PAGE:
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The Cambridge History of English and American Literature in 18 Volumes (1907–21).
Volume VIII. The Age of Dryden.

IX. The Prosody of the Seventeenth Century

§ 7. Miscellaneous Metric: Jonson and Others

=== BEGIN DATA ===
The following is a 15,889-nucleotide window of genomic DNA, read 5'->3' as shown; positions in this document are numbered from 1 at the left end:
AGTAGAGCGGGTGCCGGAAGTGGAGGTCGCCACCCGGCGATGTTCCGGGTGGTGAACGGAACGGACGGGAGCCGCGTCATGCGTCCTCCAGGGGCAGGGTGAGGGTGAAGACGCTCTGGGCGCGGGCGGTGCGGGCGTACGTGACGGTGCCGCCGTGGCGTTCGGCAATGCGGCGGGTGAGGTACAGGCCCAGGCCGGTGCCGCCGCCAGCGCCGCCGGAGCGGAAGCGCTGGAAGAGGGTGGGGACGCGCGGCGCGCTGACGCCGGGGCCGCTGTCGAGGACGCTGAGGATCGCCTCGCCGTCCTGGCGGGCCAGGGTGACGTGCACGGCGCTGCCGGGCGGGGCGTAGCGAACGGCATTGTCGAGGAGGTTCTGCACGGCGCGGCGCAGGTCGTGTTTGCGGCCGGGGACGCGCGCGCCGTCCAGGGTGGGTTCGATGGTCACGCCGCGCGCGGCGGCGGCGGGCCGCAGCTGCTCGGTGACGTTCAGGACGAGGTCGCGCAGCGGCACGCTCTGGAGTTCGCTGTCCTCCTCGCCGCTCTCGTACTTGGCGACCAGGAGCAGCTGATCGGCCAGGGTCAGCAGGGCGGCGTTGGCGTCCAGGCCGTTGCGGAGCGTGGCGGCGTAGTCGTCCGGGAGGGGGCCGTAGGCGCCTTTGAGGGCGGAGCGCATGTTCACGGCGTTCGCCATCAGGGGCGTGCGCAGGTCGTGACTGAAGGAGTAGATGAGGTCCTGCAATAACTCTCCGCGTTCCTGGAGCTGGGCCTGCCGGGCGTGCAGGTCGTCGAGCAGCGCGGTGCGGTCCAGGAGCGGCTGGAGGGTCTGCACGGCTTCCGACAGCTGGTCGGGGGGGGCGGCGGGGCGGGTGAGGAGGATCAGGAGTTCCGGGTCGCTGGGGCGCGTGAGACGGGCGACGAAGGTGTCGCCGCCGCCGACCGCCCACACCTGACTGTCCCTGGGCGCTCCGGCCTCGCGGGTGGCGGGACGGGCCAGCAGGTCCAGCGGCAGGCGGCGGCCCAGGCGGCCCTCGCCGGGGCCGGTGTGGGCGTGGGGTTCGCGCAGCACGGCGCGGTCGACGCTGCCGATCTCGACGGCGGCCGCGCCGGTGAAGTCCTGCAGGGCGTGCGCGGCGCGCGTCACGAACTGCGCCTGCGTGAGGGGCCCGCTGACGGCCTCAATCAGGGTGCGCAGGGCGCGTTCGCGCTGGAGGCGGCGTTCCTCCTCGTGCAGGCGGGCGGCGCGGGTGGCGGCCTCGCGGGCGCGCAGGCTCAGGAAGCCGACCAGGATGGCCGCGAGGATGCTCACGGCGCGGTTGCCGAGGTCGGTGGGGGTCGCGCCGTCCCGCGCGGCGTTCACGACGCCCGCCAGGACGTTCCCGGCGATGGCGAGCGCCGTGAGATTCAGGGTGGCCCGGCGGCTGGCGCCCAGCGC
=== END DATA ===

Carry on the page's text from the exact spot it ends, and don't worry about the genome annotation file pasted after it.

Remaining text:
In miscellaneous metric, the performance of the first third of the century is, also, very noteworthy, though in no single respect of equal importance to that of the progress of blank verse and the rivalry of the two couplets. Among endless experiments in lyric, a peculiar form or phase of the old ballad or common measure (8 6 8 6 a b a b) was developed by Jonson, Donne and others, the most famous example of which is Jonson’s cento from the Greek of Philostratus, “Drink to me only with thine eyes.” In this, by judicious fingering of the vowel sounds, and of the run of the metre, a cadence arises which is almost peculiar to the period and which is of extraordinary beauty. By Jonson, again, and by his disciples Herbert and Sandys (the latter important, also, in the decasyllabic couplet), the peculiar inclusive arrangement of rime in “long” measure (8 8 8 8 a b b a) which is now associated (probably for all time) with Tennyson’s adoption of it in In Memoriam, was hit upon, though not largely used or thoroughly perfected. And the same lyrical genius which, in Jonson, was happily united to other gifts and characteristics not often found in its company, enabled him to practise what are sometimes called “epode” arrangements—alternations of shorter and longer lines in couplet—with singular felicity. Nor would it be possible to summarise in any general terms of value the remarkable combinations of lines, from the monosyllabic to the fourteener, with which his contemporaries and successors experimented, from Campion to Herrick in point of time, and from Milton to John Hall in point of importance.